Paul Goldschmidt, D-backs

Of course you don't need me to tell you Goldy is awesome. The surface-level stats (.316/.433/.553, 28 homers, 33 doubles, 21 stolen bases) are elite, as are the more nuanced numbers (93.5 mph average exit velocity and a minus-6.2-degree average spray angle, which shows his ability to consistently go the other way).

Even on a sub-.500 squad, he'd be a viable MVP candidate if Harper weren't going all Barry Bonds on us.

The improvement of Goldschmidt's supporting cast this season (he's surrounded by two breakout outfielders in A.J. Pollock and David Peralta) has led to the second 100-RBI season of his career and makes him all the more dangerous in the home stretch. The D-backs still have four more games against a Dodgers team looking to claim home-field advantage in the NLDS, but the series to really keep an eye on is the season-finale set against the Astros, who might very well need to keep Goldschmidt in check that weekend to win the AL West.

Nelson Cruz, Mariners

He had 14 homers before May 5, then slowed to a more human pace for a couple of months. But over the last eight weeks, Cruz is slugging at a .709 clip. He's hit 21 homers since the break, and now that Robinson Cano has rediscovered how to produce more like Robinson Cano, there are -- in theory, at least -- fewer opportunities to pitch around Cruz.

I'm one of the many dopes to pick the M's to win the AL West this year. At least with three games in Texas this weekend and three against the Astros in the last week of the season, the road to the division title still kinda/sorta runs through the Mariners. They've also got three left against the barely breathing Angels and three others against the Royals.

Carlos Gonzalez, Rockies

Rockies teammate Nolan Arenado would be just as appropriate here, and he hit a big 16th-inning blast against the Dodgers on Tuesday. Maybe he's even more appropriate, as CarGo went 0-for-7 in that game and had to leave after smoking a foul ball off his foot.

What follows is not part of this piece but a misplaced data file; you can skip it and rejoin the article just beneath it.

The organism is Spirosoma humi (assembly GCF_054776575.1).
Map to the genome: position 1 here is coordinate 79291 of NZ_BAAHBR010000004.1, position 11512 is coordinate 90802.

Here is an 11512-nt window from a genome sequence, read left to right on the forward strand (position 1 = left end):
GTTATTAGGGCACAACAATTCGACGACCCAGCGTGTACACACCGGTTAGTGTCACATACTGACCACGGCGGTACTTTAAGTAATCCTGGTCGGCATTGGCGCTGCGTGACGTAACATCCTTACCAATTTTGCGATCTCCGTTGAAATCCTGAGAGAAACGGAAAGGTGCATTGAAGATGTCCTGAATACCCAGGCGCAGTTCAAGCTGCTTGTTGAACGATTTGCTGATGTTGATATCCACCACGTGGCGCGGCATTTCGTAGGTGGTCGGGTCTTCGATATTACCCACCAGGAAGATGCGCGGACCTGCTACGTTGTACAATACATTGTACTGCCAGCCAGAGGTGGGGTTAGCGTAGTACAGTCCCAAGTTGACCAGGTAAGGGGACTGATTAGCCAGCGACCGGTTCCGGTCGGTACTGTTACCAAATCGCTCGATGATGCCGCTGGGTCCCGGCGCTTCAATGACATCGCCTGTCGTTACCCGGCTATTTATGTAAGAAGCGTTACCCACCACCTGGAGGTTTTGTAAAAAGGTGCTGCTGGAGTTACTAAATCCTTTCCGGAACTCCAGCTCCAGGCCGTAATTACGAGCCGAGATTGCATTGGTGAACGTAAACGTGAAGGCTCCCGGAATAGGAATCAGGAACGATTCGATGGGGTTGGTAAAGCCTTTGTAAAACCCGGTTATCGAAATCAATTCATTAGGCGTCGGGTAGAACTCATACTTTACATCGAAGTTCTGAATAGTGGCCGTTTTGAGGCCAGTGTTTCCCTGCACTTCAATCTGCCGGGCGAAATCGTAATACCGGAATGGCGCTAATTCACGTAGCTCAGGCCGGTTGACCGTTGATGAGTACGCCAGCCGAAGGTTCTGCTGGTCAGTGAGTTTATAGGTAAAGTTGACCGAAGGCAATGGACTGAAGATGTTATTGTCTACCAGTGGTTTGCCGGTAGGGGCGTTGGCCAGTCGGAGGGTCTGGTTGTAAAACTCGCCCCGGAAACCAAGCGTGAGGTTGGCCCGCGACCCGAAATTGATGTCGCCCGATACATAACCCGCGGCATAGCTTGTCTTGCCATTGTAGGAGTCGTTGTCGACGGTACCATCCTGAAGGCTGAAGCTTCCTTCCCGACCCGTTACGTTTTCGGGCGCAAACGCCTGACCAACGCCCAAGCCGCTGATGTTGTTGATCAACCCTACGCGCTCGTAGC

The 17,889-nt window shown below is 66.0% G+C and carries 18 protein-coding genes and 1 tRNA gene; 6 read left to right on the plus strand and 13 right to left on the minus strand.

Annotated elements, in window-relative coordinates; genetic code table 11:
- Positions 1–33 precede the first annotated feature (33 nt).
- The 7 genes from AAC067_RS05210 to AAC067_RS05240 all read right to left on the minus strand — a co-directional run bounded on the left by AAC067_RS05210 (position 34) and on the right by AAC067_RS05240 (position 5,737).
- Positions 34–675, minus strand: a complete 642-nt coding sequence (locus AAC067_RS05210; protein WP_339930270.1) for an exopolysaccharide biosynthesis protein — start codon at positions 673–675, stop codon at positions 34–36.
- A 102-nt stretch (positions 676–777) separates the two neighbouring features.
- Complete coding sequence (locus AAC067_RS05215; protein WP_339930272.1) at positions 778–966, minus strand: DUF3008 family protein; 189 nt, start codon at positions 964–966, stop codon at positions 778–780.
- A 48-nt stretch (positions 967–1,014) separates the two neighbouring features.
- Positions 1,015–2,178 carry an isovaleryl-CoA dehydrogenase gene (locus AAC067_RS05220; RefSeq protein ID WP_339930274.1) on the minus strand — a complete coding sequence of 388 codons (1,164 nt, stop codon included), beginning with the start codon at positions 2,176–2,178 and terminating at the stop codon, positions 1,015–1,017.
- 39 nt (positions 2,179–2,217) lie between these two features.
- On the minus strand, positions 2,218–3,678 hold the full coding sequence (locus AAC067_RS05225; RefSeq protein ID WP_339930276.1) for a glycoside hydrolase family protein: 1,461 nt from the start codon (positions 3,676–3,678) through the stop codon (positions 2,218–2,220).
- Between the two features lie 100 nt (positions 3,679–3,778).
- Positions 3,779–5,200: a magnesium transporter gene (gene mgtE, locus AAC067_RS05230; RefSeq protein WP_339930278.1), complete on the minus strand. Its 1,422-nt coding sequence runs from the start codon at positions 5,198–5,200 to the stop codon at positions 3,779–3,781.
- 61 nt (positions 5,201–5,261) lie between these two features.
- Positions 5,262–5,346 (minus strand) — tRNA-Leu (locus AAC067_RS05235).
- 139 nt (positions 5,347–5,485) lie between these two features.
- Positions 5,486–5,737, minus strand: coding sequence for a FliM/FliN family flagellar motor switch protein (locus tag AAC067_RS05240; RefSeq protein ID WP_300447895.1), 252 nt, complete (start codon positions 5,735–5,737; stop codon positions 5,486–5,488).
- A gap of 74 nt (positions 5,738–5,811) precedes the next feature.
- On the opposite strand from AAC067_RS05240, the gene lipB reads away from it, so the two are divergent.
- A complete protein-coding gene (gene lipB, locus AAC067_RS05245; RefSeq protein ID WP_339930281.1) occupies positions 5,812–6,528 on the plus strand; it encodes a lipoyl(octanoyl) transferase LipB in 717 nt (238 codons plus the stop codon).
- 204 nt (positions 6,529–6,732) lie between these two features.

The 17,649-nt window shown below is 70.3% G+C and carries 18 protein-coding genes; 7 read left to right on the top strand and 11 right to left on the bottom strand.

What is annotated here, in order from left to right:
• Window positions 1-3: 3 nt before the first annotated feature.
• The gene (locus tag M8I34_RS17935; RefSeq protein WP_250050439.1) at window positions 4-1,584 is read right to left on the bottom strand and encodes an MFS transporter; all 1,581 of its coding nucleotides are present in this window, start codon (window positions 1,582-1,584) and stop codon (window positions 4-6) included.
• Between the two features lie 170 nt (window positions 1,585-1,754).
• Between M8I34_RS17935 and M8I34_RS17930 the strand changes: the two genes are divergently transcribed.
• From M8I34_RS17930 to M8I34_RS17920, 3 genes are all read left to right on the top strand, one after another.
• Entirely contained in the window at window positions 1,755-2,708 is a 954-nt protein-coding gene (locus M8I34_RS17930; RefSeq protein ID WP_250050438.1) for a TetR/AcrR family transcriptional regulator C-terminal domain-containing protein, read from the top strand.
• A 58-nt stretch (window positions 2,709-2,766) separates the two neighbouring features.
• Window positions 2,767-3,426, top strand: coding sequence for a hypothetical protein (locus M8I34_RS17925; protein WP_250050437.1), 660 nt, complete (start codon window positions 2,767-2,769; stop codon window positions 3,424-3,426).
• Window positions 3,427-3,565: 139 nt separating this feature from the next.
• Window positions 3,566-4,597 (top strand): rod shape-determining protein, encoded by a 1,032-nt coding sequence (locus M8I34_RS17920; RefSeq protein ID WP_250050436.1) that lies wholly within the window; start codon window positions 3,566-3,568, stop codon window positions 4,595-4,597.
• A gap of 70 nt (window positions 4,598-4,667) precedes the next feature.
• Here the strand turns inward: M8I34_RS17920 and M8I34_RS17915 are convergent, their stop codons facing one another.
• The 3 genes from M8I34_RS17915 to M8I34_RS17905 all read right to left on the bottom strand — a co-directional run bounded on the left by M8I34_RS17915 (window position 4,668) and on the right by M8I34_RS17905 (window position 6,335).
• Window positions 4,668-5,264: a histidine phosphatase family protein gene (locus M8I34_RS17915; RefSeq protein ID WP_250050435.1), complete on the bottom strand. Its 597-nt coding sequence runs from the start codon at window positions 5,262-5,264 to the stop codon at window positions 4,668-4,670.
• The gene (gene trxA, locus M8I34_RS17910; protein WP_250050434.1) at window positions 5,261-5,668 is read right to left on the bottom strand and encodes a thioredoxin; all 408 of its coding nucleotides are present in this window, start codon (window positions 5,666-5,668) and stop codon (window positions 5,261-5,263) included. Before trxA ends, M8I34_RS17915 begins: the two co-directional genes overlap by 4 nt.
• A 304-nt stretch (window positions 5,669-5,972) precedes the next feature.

But assuming CarGo is a go (never an easy assumption, given his injury history) next week against the Pirates, the Buccos, who obviously have a lot on the line right now, better beware. More than Arenado, who has actually hit the majority of his home runs this season on the road, CarGo benefits from Coors Field, where he's got a slugging percentage about 180 points higher than he does on the road.

In the second half, Gonzalez has seen nearly 40 percent of his fly balls go for long balls, and his 1.241 OPS at home since the break is the highest in the Majors in that span for any player with at least 100 plate appearances at home. His home run/fly-ball rate is the fifth-highest in baseball.

The Dodgers, vying for the NL's second seed, also have a series remaining at Coors.

Miguel Cabrera, Tigers

Caught up in that Motown malaise, at the tail end of a season in which he took his first trip to the DL and watched the once-mighty Tigers totally unravel, Miggy has had a rough-and-tumble September (.192/.288/.231 slash, as of this writing).

Don't care. You still can't find a single pitcher who is entirely comfortable with the idea of facing the best hitter in baseball with the game on the line. Miggy's average exit velocity (93.9 mph) trails only that of young whippersnappers Giancarlo Stanton, Miguel Sano and Kyle Schwarber. He's still a freak, and his Tigers still have three games left against both the Twins and the Rangers.

J.D. Martinez, Tigers

A Tiger two-fer.

Martinez might not have quite the pedigree of Cabrera, but, man, he's proved himself as a legitimate middle-of-the-order masher and certainly not a one-hit wonder after his out-of-nowhere 2014. His HR/FB rate (21.8) ranks 11th in the game, right in between that of Votto and Ryan Braun. His slugging percentage (.550) is ninth in the Majors. His hard-hit percentage (43.4) is the best in the game, a full point higher than that of Harper.

All of the schedule notes with Cabrera obviously apply to Martinez. What doesn't apply is the trend line, as Martinez had a .567 slugging percentage over his last 20 games, entering Wednesday.

Ryan Braun, Brewers

Man, what's gotten into Ryan Braun? Well, maybe I don't want to know the answer to that question. But Braun put together a nice little bounceback season after the PED and thumb problems of recent years, earning his first All-Star berth since 2012 and compiling an average exit velocity (93.09) just behind that of Trout and just ahead of Lucas Duda.

Even more impressive is what Braun has done after the break and, specifically, since Aug. 1 -- a .355/.425/.567 slash line. For a guy whose numbers cratered in August and September last year, it's a good sign that he's found a manageable approach to the thumb issue. Those numbers are of the MVP ilk he displayed in 2011.

Braun was scratched with back tightness before Wednesday's game against St. Louis, but he can still have a say in next week's four-game set against the Cardinals. The Brewers also have six left against a Cubs team trying to swipe the home-field edge in the NL Wild Card Game.

* * *
Anthony Castrovince is a Sports on Earth contributor and an MLB.com columnist. Follow him on Twitter @Castrovince.